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Tapes and Hydrogen-bonded Sheets

Besides such helical aggregates also a variety of linear dimers with a tape or ladder-like structure have been designed. These are mostly based on rather rigid aromatic molecules with a distinct alternating H-bond donor and acceptor pattern. Some excellent reviews on this class of H-bonded dimers have been written [15, 34, 46]. One recent example is an ureido-naphthyridine dimer introduced by Zimmermann [35] (Fig. 4.10). This molecule presents a self-complementary AADDAADD H-bond acceptor and donor pattern at the edge of a rigid aromatic

Fig. 4.10 Eight hydrogen-bonds in a self-complementary AADDAADD ureido-naphtyridine monomer lead to a strong dimerization in chloroform (A: schematic representation, B: calculated structure of the dimer) [35].

scaffold. The monomer adopts a helical structure. In chloroform dimerization via eight hydrogen bonds can occur as could be demonstrated by concentration dependent NMR experiments. Due to the fact that the JH NMR spectra remained unchanged over a concentration range from 423 mM to 13.5 mM in 10% DMSO in CDCl3, a dimerization constant Kdim of 4.5 x 105 M_1 could be set as a lower limit. Upon increasing the DMSO content to 20%, Kdim dropped dramatically to a value of 40 M_1. This clearly demonstrates the significant effect that the polarity of the solvent has on H-bonded complexes (see below).

Therefore, H-bonds alone are not sufficient to achieve strong association in more polar solvents. But in combination with other types of interactions such as ion pairs H-bonds can still be quite important for self-assembly. For example, Schmuck [36] and coworkers designed a self-complementary guanidiniocarbonyl pyrrole-carboxylate zwitterion which dimerizes in DMSO with an association constants of K > 109 M_1 and even in pure water has a K = 170 M_1. The ion pair interaction is crucial as could be shown by comparison with a neutral "knock-out" analog which has the same H-bond pattern but lacks the charges (Fig. 4.11). This neutral analog forms isostructural dimers but which are stable only in chloroform (K > 104 M_1). Already the addition of small amounts of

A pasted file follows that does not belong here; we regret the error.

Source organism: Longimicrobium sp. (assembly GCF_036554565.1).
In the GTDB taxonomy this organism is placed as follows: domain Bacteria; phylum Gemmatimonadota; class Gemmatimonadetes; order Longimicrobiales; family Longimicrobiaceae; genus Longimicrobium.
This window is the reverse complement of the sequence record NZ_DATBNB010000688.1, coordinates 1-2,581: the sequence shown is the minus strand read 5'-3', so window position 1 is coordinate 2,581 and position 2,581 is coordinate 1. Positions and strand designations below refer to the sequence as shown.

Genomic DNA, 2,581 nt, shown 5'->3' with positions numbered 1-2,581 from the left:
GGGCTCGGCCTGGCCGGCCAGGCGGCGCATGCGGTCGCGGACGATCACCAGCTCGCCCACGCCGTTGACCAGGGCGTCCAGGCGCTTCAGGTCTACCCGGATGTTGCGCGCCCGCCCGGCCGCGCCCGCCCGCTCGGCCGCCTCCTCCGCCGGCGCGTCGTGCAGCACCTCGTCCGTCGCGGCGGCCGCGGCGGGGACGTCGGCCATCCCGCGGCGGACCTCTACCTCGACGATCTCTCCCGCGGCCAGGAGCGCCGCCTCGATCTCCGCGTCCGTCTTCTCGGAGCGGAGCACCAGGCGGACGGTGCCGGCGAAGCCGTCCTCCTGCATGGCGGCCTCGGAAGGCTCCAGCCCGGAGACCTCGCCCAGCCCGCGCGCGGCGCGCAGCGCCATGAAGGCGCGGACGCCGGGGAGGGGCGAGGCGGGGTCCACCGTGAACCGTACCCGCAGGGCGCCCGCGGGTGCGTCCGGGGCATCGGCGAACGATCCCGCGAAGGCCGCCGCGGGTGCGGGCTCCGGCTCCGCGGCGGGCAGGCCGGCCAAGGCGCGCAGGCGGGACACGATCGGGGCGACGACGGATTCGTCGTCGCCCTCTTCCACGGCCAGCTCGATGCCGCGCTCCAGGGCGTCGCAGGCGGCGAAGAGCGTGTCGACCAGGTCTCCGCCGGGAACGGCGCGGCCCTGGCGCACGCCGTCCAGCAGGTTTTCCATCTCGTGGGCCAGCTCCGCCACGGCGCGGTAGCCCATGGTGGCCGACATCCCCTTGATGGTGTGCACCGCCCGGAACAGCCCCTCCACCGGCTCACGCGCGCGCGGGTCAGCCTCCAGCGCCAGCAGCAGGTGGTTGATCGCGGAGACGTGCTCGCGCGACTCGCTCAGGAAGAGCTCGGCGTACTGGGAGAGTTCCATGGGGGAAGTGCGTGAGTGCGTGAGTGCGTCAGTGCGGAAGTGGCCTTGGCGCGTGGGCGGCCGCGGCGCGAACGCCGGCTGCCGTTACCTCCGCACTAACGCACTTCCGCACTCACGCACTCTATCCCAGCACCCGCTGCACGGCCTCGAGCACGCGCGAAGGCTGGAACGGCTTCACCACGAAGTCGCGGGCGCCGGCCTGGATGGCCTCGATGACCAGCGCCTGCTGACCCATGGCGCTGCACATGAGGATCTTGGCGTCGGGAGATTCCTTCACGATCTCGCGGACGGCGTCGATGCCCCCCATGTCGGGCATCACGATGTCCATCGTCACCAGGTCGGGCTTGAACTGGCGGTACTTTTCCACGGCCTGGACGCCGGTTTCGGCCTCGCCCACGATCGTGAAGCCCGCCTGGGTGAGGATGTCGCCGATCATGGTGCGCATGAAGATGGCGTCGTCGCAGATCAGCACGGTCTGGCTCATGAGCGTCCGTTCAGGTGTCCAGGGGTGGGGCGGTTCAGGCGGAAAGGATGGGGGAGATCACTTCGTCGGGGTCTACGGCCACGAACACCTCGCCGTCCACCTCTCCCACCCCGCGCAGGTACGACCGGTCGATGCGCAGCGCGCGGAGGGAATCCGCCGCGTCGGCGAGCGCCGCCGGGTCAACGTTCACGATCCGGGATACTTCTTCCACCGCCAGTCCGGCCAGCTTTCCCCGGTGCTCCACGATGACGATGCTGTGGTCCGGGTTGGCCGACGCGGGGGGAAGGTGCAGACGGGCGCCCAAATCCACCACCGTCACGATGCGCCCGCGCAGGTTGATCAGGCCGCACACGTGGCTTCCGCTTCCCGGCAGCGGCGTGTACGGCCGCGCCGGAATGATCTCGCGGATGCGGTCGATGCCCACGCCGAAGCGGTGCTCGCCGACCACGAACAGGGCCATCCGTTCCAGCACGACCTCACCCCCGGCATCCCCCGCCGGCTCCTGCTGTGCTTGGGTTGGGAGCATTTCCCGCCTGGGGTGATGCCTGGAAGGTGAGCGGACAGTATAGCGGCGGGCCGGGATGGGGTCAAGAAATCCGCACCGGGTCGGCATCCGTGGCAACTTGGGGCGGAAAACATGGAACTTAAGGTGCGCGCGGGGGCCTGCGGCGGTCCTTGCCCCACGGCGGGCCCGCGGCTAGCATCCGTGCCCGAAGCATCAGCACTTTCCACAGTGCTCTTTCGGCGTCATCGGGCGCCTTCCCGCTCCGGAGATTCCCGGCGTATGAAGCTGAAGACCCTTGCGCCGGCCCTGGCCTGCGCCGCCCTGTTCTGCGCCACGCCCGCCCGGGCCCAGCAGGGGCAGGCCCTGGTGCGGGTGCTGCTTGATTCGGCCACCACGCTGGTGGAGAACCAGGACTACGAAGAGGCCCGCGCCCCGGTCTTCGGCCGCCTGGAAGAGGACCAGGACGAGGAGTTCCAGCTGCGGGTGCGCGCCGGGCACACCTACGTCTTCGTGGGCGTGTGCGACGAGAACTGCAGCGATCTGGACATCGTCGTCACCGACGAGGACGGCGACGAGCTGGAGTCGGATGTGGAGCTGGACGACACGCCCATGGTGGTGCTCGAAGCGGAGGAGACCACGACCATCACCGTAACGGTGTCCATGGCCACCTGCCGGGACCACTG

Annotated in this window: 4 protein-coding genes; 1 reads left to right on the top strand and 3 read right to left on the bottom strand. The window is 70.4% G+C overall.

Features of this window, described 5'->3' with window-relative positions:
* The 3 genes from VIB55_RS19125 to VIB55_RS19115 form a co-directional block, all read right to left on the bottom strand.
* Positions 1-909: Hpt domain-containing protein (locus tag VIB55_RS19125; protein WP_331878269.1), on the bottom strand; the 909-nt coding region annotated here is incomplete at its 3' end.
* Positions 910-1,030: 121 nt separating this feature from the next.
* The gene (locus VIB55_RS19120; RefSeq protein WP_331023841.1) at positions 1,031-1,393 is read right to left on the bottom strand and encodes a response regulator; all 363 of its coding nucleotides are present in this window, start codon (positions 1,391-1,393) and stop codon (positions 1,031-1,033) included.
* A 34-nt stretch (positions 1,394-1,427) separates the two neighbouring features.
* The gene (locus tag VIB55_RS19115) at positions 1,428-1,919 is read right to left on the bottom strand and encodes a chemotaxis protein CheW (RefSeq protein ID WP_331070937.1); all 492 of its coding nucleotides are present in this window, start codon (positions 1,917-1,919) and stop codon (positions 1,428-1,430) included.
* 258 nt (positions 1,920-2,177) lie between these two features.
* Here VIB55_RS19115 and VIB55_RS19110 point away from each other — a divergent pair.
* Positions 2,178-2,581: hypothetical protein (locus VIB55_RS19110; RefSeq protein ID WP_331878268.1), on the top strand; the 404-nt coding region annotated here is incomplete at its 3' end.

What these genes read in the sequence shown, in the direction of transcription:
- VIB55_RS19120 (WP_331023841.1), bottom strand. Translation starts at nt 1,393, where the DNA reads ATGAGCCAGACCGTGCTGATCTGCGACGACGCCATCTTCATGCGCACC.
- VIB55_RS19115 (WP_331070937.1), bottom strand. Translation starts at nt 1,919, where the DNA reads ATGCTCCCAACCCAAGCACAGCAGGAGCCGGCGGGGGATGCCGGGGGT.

Fig. 4.11 Dimer formation (A) of a zwitterionic guanidiniocarbonyl pyrrole-carboxylate zwitterion (left) and a neutral amidopyridine-carboxylic acid "knock-out" analog (right). Both dimers are isostructural as the solid state structures reveal (B), but differ significantly in their stability [36].

Fig. 4.11 Dimer formation (A) of a zwitterionic guanidiniocarbonyl pyrrole-carboxylate zwitterion (left) and a neutral amidopyridine-carboxylic acid "knock-out" analog (right). Both dimers are isostructural as the solid state structures reveal (B), but differ significantly in their stability [36].

DMSO dramatically reduces the stability of the neutral dimer (K a 10 in 5% DMSO in CHCl3). However, as a theoretical study of systematically varied ''knock-out'' analogs showed, the charge interaction alone is not sufficient either to explain the large stability of the zwitterionic dimer [37]. Other zwitterions with different H-bond patterns form much less stable dimers. Hence, the stability of the guanidiniocarbonyl pyrrole-carboxylate zwitterions stems from a combination of both the formation of a directed ion pair and this specific H-bond pattern.

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